Merck Deceptive on Vioxx, Plaintiff Says
Merck & Co. should have told doctors and consumers “the good, the bad and the ugly” about Vioxx long before pulling it from the market last year, a plaintiff’s attorney said Wednesday in closing arguments in the nation’s first civil trial involving the once-popular painkiller.
Mark Lanier, who represents the widow of a Texas man who died in 2001, accused the Whitehorse Station, N.J., company of practicing denial and deception for the last decade, minimizing safety concerns about Vioxx to reap billions in profit.
“We have a right to know,” Lanier said of any potentially lethal side effects. “They ought to tell us the good, the bad and the ugly.”
Merck lawyer Gerry Lowry urged jurors to consider what would happen to the 100-year-old company if it knowingly created deadly drugs. “Would that be good business? Would that make sense?” she asked.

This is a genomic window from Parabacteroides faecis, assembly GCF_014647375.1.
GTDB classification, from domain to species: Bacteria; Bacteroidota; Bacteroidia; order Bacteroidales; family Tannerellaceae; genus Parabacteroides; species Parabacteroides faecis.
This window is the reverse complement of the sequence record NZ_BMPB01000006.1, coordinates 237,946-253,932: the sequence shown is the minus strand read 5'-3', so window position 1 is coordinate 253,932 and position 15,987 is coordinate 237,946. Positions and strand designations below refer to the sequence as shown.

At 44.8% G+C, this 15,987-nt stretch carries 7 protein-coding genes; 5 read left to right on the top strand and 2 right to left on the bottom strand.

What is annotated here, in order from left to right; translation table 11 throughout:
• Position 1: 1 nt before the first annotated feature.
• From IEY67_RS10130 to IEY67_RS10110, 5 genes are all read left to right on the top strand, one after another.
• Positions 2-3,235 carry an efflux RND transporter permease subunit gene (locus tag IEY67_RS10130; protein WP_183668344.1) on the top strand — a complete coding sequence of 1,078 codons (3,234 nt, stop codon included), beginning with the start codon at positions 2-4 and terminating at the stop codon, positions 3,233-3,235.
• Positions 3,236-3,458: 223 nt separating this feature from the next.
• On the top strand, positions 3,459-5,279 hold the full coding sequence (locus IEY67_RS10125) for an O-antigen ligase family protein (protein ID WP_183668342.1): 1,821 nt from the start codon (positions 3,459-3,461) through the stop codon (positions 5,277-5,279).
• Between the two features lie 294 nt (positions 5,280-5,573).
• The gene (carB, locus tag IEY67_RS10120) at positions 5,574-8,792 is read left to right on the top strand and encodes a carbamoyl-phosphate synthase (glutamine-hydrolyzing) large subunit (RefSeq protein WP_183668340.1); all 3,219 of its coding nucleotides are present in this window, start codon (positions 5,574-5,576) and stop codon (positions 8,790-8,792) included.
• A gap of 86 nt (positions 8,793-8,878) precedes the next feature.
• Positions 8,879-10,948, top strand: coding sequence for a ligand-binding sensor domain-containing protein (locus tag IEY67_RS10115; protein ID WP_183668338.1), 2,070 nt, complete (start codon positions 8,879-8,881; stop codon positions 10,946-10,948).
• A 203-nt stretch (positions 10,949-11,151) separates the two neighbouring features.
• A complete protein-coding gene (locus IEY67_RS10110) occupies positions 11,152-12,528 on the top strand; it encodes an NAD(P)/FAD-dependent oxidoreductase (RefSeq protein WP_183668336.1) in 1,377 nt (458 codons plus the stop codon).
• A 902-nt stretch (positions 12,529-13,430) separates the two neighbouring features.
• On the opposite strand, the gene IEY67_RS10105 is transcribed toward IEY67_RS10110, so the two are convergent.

The jury could start deliberating today in the first case to go to trial among more than 4,200 state and federal lawsuits.
The trial is seen as a test of what’s ahead for the drug maker. Analysts speculate that Merck’s liability could reach $18 billion.
In the Texas case, Lanier hinted to jurors Wednesday that damages for mental anguish and loss of companionship for the plaintiff, Carol Ernst, could reach more than $229 million.
Ernst alleges that Vioxx triggered the death of her husband, Robert Ernst, 59, in his sleep. He took the drug for eight months to ease pain in his hands.
Merck has relied heavily on Robert Ernst’s autopsy report, which attributes his death to an arrhythmia secondary to clogged arteries. The company says no studies link Vioxx to arrhythmia, so the drug couldn’t have caused his death.